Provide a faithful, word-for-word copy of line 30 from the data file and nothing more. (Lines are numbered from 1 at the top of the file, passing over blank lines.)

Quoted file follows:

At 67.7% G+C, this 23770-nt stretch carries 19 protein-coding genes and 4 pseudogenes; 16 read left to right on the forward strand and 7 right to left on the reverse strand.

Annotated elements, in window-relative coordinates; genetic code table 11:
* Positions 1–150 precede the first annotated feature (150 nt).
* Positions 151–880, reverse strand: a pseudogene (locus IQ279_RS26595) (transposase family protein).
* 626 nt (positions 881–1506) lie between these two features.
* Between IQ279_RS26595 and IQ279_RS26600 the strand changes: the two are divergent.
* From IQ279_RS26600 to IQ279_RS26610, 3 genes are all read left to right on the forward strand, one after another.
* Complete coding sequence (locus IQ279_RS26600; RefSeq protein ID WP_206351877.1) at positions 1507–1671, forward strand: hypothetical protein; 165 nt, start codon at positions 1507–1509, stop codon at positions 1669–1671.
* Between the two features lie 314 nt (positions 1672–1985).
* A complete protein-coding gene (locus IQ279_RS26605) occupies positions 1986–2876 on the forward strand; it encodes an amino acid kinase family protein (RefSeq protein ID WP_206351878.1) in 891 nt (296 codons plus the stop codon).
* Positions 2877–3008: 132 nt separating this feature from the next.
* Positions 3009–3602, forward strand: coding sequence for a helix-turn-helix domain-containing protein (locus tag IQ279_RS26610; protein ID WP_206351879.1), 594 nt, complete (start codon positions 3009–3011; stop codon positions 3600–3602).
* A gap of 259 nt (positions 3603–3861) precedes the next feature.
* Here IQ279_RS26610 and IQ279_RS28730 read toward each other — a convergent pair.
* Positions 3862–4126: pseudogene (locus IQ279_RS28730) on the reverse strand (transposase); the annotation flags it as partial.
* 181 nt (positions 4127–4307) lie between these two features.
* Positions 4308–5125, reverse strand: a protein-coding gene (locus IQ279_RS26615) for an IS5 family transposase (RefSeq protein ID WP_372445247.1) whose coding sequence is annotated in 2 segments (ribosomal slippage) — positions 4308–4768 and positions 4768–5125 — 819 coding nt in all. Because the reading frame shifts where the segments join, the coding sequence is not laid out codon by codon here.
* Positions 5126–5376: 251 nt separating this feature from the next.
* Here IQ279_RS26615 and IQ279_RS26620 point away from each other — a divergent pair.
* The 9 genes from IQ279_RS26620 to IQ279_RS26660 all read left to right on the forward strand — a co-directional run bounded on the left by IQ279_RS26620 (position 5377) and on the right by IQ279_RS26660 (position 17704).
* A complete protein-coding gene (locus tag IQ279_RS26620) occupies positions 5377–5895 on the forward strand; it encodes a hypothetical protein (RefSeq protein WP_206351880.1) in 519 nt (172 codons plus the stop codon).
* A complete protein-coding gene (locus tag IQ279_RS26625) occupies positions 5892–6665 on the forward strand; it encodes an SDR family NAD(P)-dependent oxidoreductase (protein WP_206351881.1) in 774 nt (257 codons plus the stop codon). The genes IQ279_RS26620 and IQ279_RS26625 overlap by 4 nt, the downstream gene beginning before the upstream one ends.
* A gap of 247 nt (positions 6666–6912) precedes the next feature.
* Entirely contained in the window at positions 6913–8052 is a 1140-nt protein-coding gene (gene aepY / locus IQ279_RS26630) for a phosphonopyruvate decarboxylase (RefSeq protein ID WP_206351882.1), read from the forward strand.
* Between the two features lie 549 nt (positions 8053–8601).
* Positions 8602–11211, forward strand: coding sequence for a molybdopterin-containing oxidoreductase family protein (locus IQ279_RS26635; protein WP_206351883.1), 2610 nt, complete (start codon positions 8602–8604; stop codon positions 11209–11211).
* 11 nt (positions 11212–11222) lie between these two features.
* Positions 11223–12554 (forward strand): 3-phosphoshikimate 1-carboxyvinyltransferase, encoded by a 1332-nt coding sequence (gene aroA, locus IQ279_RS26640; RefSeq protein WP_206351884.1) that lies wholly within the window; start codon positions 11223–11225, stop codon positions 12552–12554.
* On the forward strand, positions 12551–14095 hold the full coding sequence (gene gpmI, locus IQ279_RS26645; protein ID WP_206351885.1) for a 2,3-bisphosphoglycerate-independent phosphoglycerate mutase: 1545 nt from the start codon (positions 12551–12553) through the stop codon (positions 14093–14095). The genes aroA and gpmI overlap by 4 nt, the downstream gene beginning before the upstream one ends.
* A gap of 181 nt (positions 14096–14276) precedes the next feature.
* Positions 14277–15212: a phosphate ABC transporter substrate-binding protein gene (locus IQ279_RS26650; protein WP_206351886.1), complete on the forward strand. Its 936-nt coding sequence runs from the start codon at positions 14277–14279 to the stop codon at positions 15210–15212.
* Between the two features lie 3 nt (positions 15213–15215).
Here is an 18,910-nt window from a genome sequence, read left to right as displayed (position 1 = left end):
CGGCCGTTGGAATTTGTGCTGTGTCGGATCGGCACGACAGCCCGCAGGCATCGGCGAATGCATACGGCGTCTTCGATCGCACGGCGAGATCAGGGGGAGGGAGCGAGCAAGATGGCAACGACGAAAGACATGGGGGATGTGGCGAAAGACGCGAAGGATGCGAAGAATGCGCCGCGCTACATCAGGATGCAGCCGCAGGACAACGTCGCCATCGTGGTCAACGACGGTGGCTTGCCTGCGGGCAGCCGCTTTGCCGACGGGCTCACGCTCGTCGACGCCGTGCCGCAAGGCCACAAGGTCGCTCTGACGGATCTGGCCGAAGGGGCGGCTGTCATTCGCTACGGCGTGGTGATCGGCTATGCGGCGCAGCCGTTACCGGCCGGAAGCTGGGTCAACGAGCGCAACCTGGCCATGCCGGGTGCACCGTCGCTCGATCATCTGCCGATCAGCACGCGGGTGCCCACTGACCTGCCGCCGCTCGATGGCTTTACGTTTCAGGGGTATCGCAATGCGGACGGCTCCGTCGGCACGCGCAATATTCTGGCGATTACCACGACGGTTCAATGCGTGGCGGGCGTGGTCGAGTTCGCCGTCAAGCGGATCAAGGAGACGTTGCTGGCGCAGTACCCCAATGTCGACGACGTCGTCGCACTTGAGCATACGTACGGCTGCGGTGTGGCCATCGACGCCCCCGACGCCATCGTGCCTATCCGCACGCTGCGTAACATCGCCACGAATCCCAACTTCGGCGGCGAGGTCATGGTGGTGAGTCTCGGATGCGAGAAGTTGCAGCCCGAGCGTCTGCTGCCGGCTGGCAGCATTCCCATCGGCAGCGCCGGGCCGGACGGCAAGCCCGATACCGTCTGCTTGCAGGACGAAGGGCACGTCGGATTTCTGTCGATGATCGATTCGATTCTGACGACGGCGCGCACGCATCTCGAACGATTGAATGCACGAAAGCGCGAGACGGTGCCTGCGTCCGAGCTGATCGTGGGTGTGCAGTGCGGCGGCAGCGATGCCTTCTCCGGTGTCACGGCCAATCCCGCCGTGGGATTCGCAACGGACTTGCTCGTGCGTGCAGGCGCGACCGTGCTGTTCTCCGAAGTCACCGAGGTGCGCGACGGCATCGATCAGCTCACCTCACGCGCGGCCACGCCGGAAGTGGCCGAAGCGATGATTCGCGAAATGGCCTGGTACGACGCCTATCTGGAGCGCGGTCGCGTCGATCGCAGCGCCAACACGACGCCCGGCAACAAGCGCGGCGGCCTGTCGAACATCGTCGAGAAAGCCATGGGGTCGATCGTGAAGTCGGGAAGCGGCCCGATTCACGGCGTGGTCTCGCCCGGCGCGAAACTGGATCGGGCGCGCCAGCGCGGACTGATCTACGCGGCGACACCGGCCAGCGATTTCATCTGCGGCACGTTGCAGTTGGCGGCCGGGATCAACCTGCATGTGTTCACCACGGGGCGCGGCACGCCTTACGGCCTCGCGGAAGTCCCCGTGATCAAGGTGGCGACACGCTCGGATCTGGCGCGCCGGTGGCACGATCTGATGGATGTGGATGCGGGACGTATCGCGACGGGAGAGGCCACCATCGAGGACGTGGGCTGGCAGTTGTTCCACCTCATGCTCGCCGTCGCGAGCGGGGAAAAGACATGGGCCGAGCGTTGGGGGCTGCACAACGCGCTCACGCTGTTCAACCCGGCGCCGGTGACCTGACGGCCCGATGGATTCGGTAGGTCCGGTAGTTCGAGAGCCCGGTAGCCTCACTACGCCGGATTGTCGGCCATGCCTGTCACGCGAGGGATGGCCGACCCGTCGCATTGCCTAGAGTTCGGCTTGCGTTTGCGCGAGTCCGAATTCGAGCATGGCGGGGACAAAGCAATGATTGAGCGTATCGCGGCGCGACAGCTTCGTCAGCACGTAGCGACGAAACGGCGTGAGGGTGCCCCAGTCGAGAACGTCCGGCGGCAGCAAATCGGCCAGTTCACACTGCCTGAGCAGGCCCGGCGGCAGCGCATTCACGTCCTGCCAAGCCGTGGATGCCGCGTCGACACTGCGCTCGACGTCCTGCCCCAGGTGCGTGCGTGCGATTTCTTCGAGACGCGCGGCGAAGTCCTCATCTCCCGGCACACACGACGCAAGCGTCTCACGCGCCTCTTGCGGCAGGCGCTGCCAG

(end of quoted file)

* A gap of 181 nt (positions 14096–14276) precedes the next feature.